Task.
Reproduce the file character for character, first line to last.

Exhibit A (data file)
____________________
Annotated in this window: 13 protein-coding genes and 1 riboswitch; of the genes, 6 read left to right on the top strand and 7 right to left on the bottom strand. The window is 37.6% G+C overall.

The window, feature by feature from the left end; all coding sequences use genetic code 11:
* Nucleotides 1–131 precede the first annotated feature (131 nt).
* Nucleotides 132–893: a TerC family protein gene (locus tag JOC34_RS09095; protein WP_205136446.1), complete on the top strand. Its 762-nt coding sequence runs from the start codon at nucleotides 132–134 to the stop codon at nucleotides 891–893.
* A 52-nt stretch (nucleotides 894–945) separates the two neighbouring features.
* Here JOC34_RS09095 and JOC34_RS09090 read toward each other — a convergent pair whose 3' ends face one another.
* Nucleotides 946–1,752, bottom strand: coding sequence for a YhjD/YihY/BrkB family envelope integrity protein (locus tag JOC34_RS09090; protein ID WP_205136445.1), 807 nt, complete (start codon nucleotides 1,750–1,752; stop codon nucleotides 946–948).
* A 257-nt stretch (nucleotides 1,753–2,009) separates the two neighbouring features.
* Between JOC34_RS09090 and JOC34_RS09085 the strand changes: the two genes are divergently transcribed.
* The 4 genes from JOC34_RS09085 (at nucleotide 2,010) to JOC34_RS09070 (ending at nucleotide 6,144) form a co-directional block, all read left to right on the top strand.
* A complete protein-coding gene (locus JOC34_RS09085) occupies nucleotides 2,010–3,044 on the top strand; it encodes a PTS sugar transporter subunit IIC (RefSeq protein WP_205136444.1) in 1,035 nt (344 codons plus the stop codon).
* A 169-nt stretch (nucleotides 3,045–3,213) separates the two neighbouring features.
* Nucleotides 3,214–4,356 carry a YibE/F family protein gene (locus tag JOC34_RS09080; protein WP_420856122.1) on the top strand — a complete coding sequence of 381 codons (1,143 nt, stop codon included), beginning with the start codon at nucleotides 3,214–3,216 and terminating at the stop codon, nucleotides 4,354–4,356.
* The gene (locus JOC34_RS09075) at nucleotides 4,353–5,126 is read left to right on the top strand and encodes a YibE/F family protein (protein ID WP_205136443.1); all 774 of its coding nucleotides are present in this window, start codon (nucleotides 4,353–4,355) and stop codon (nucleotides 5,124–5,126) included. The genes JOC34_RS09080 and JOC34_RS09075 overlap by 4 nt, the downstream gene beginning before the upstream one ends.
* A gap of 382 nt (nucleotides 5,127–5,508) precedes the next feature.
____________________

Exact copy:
Annotated in this window: 13 protein-coding genes and 1 riboswitch; of the genes, 6 read left to right on the top strand and 7 right to left on the bottom strand. The window is 37.6% G+C overall.

The window, feature by feature from the left end; all coding sequences use genetic code 11:
* Nucleotides 1–131 precede the first annotated feature (131 nt).
* Nucleotides 132–893: a TerC family protein gene (locus tag JOC34_RS09095; protein WP_205136446.1), complete on the top strand. Its 762-nt coding sequence runs from the start codon at nucleotides 132–134 to the stop codon at nucleotides 891–893.
* A 52-nt stretch (nucleotides 894–945) separates the two neighbouring features.
* Here JOC34_RS09095 and JOC34_RS09090 read toward each other — a convergent pair whose 3' ends face one another.
* Nucleotides 946–1,752, bottom strand: coding sequence for a YhjD/YihY/BrkB family envelope integrity protein (locus tag JOC34_RS09090; protein ID WP_205136445.1), 807 nt, complete (start codon nucleotides 1,750–1,752; stop codon nucleotides 946–948).
* A 257-nt stretch (nucleotides 1,753–2,009) separates the two neighbouring features.
* Between JOC34_RS09090 and JOC34_RS09085 the strand changes: the two genes are divergently transcribed.
* The 4 genes from JOC34_RS09085 (at nucleotide 2,010) to JOC34_RS09070 (ending at nucleotide 6,144) form a co-directional block, all read left to right on the top strand.
* A complete protein-coding gene (locus JOC34_RS09085) occupies nucleotides 2,010–3,044 on the top strand; it encodes a PTS sugar transporter subunit IIC (RefSeq protein WP_205136444.1) in 1,035 nt (344 codons plus the stop codon).
* A 169-nt stretch (nucleotides 3,045–3,213) separates the two neighbouring features.
* Nucleotides 3,214–4,356 carry a YibE/F family protein gene (locus tag JOC34_RS09080; protein WP_420856122.1) on the top strand — a complete coding sequence of 381 codons (1,143 nt, stop codon included), beginning with the start codon at nucleotides 3,214–3,216 and terminating at the stop codon, nucleotides 4,354–4,356.
* The gene (locus JOC34_RS09075) at nucleotides 4,353–5,126 is read left to right on the top strand and encodes a YibE/F family protein (protein ID WP_205136443.1); all 774 of its coding nucleotides are present in this window, start codon (nucleotides 4,353–4,355) and stop codon (nucleotides 5,124–5,126) included. The genes JOC34_RS09080 and JOC34_RS09075 overlap by 4 nt, the downstream gene beginning before the upstream one ends.
* A gap of 382 nt (nucleotides 5,127–5,508) precedes the next feature.